Cara’s dad assigned her authority to help him with his finances and health care decisions when he made Cara his agent with a Power of Attorney and Health Care Directive. His health has declined over the last few years, and his ability to keep track of complex facts and figures is compromised – he knows it. And, so does Cara. They talk and decide “it’s time” for a little assistance once in awhile. All goes well for a few years. Cara steps in as needed and keeps an eye on dad when she can. Then, she starts noticing dad’s checkbook is a little disorganized. He’s forgotten to write down amounts and dates, he seems to be withdrawing large sums of cash from his bank accounts and then forgetting where it is or if he even still has it(!) He’s forgetting to eat meals and seems unable to remember if he’s taken his medication for the day. And, he’s taken to taking long walks and getting lost – in very unsafe situations. But, he doesn’t want to move out of his apartment, and he doesn’t want to take his medication for a life-threatening condition because it makes him drowsy. Cara has the documents she needs to step in, but as long as dad can still live alone, he’ll continue to make decisions, too – wandering and getting lost, taking out large withdrawals of his limited resources, and making poor choices for his health and safety. The two documents she’s got won’t stop dad from making dangerous decisions for himself.
I spend a lot of time advising Minnesotans to get their foundational estate plans in order – young, old, married, single, with kids and without – it’s important. For most people, making some sort of transfer of asset plan for after death (wills and/or trusts) is only the beginning. It should continue with life planning as well, meaning powers of attorney (POA) and health care directives (HCD).
If you need to start with an explanation of those last two documents, go back to the archives of posts and use key-word searches to get a handle on the basics first. This entry is for those who understand the value of those documents and want to know when and why a POA or HCD may not be enough.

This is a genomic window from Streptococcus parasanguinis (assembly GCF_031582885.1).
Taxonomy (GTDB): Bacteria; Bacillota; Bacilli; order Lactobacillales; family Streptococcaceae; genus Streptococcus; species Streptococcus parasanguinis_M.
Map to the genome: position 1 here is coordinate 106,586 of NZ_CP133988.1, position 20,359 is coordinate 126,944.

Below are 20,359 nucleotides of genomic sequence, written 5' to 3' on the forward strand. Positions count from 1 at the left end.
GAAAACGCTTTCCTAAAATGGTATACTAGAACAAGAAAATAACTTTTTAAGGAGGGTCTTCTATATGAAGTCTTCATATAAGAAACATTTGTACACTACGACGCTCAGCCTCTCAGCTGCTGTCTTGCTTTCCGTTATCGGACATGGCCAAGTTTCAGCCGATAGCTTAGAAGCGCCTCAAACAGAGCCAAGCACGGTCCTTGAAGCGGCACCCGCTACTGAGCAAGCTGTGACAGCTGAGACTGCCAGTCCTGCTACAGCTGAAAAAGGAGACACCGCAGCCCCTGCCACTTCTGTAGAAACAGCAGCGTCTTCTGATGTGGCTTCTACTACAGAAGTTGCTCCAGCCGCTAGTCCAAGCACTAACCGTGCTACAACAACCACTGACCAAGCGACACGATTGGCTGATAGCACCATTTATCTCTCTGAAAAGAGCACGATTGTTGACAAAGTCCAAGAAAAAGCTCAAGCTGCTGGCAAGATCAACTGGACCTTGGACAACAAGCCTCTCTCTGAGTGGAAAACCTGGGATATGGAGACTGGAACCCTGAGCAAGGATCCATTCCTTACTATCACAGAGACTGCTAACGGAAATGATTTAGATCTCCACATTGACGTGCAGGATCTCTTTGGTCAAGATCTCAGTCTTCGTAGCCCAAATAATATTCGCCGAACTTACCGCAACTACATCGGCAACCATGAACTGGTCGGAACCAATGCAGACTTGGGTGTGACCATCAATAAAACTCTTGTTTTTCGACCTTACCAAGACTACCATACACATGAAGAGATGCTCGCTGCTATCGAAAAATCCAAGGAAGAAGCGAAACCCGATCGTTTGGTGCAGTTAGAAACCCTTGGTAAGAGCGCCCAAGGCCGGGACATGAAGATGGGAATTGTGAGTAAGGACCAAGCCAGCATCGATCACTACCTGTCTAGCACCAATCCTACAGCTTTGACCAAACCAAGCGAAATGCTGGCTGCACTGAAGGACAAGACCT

When a POA stops being enough, it usually becomes a conservatorship (the handling of someone’s estate and property). When a HCD stops being enough, it usually becomes a guardianship (the handling of someone’s person, physical needs, and health care). What’s the difference? How many people have the authority to make decisions.
With either of these two documents (POA or HCD), the person who makes the appointment (the principal) is ADDING an additional person (the agent) to the list of people with authority to make decisions for the principal.
+ the agent
= 2 with authority (the principal can still make decisions for him/herself).
When a guardian or conservator is assigned, it SUBTRACTS the principal’s authority. In other words, the principal (who is now called a Ward or Protected Person) no longer has the authority to make his or her own decisions.
The agent (now the conservator/guardian)
– the principal (now the protected person/guardian)
= 1 person with authority (the ward/protected person cannot make decisions for him/herself, at least not all of them).
You can now see why this becomes necessary for a court to get involved with such proceedings – a person is actually denied their constitutional right to make their own decisions about where to live, what to wear and eat, and how to spend their money, just for starters. Thus, any person petitioning a court to have such authority over someone else must first prove with clear and convincing evidence that 1) the person in question actually needs the help (they’re incapacitated, such that it makes things unsafe for them and/or their estate/property), 2) that it’s the least restrictive form of help possible (there aren’t any better options to preserve at least some of the person’s right to make decisions for him/herself), and 3) that the person asking for the authority is the most suitable to have this authority (has everyone who has an interest in this person’s welfare had a chance to volunteer and is there anyone better for the job?). You can imagine, the hearing is not private, it’s by necessity quite revealing of potentially embarrassing or undignified behavior, and can be quite hurtful for the parties involved. That said, there are times when it is absolutely necessary and cannot be avoided – for the safety of the person in question and/or their property.
So, when is a POA or HCD not enough? When two people having the authority to make decisions is one too many (meaning, one person of the two is no longer able to realistically exercise good judgement on behalf of their person or their property). You will likely know when it is time to exercise this very difficult decision. But, even if you’re not sure, this is the point at which an attorney can assist you: with the petition, with your interaction with the court, and making sure you’ve thought through all the alternatives and understand your duties and expectations.This blog is written by Bridget-Michaele Reischl, Attorney DECORO LAW OFFICE, PLLC www.decorolaw.com